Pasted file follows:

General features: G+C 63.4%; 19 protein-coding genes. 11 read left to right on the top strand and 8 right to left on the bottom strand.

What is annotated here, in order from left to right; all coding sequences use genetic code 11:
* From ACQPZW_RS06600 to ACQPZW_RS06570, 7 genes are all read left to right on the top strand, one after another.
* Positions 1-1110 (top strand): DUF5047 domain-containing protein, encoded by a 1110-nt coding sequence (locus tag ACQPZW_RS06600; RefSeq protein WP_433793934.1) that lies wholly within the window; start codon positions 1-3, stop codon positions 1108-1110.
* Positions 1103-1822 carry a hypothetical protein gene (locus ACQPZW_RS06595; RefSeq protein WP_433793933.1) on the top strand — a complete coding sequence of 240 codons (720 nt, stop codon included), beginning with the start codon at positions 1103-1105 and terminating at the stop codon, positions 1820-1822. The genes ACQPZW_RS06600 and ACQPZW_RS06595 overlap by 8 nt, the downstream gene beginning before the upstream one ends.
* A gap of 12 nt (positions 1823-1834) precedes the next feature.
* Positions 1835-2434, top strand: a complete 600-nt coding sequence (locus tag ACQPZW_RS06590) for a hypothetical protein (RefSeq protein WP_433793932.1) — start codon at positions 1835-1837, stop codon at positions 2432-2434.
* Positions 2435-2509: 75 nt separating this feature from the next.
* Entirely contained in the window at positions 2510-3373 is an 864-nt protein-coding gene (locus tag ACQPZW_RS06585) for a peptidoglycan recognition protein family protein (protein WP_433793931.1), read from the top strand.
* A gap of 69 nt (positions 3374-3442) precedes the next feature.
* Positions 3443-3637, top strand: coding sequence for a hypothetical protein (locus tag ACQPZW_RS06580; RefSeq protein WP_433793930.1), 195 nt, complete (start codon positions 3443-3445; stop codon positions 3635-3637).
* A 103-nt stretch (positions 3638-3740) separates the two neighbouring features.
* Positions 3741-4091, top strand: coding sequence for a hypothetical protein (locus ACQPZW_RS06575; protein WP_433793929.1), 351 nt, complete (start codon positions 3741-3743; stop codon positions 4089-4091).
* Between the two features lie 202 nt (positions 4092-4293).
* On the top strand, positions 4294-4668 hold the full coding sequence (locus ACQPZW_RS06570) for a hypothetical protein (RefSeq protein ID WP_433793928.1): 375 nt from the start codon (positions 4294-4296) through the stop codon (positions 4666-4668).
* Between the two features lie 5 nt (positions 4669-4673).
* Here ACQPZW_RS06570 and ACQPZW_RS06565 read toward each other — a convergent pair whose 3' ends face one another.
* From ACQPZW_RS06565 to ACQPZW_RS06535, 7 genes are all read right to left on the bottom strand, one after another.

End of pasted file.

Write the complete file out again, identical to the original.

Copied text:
General features: G+C 63.4%; 19 protein-coding genes. 11 read left to right on the top strand and 8 right to left on the bottom strand.

What is annotated here, in order from left to right; all coding sequences use genetic code 11:
* From ACQPZW_RS06600 to ACQPZW_RS06570, 7 genes are all read left to right on the top strand, one after another.
* Positions 1-1110 (top strand): DUF5047 domain-containing protein, encoded by a 1110-nt coding sequence (locus tag ACQPZW_RS06600; RefSeq protein WP_433793934.1) that lies wholly within the window; start codon positions 1-3, stop codon positions 1108-1110.
* Positions 1103-1822 carry a hypothetical protein gene (locus ACQPZW_RS06595; RefSeq protein WP_433793933.1) on the top strand — a complete coding sequence of 240 codons (720 nt, stop codon included), beginning with the start codon at positions 1103-1105 and terminating at the stop codon, positions 1820-1822. The genes ACQPZW_RS06600 and ACQPZW_RS06595 overlap by 8 nt, the downstream gene beginning before the upstream one ends.
* A gap of 12 nt (positions 1823-1834) precedes the next feature.
* Positions 1835-2434, top strand: a complete 600-nt coding sequence (locus tag ACQPZW_RS06590) for a hypothetical protein (RefSeq protein WP_433793932.1) — start codon at positions 1835-1837, stop codon at positions 2432-2434.
* Positions 2435-2509: 75 nt separating this feature from the next.
* Entirely contained in the window at positions 2510-3373 is an 864-nt protein-coding gene (locus tag ACQPZW_RS06585) for a peptidoglycan recognition protein family protein (protein WP_433793931.1), read from the top strand.
* A gap of 69 nt (positions 3374-3442) precedes the next feature.
* Positions 3443-3637, top strand: coding sequence for a hypothetical protein (locus tag ACQPZW_RS06580; RefSeq protein WP_433793930.1), 195 nt, complete (start codon positions 3443-3445; stop codon positions 3635-3637).
* A 103-nt stretch (positions 3638-3740) separates the two neighbouring features.
* Positions 3741-4091, top strand: coding sequence for a hypothetical protein (locus ACQPZW_RS06575; protein WP_433793929.1), 351 nt, complete (start codon positions 3741-3743; stop codon positions 4089-4091).
* Between the two features lie 202 nt (positions 4092-4293).
* On the top strand, positions 4294-4668 hold the full coding sequence (locus ACQPZW_RS06570) for a hypothetical protein (RefSeq protein ID WP_433793928.1): 375 nt from the start codon (positions 4294-4296) through the stop codon (positions 4666-4668).
* Between the two features lie 5 nt (positions 4669-4673).
* Here ACQPZW_RS06570 and ACQPZW_RS06565 read toward each other — a convergent pair whose 3' ends face one another.
* From ACQPZW_RS06565 to ACQPZW_RS06535, 7 genes are all read right to left on the bottom strand, one after another.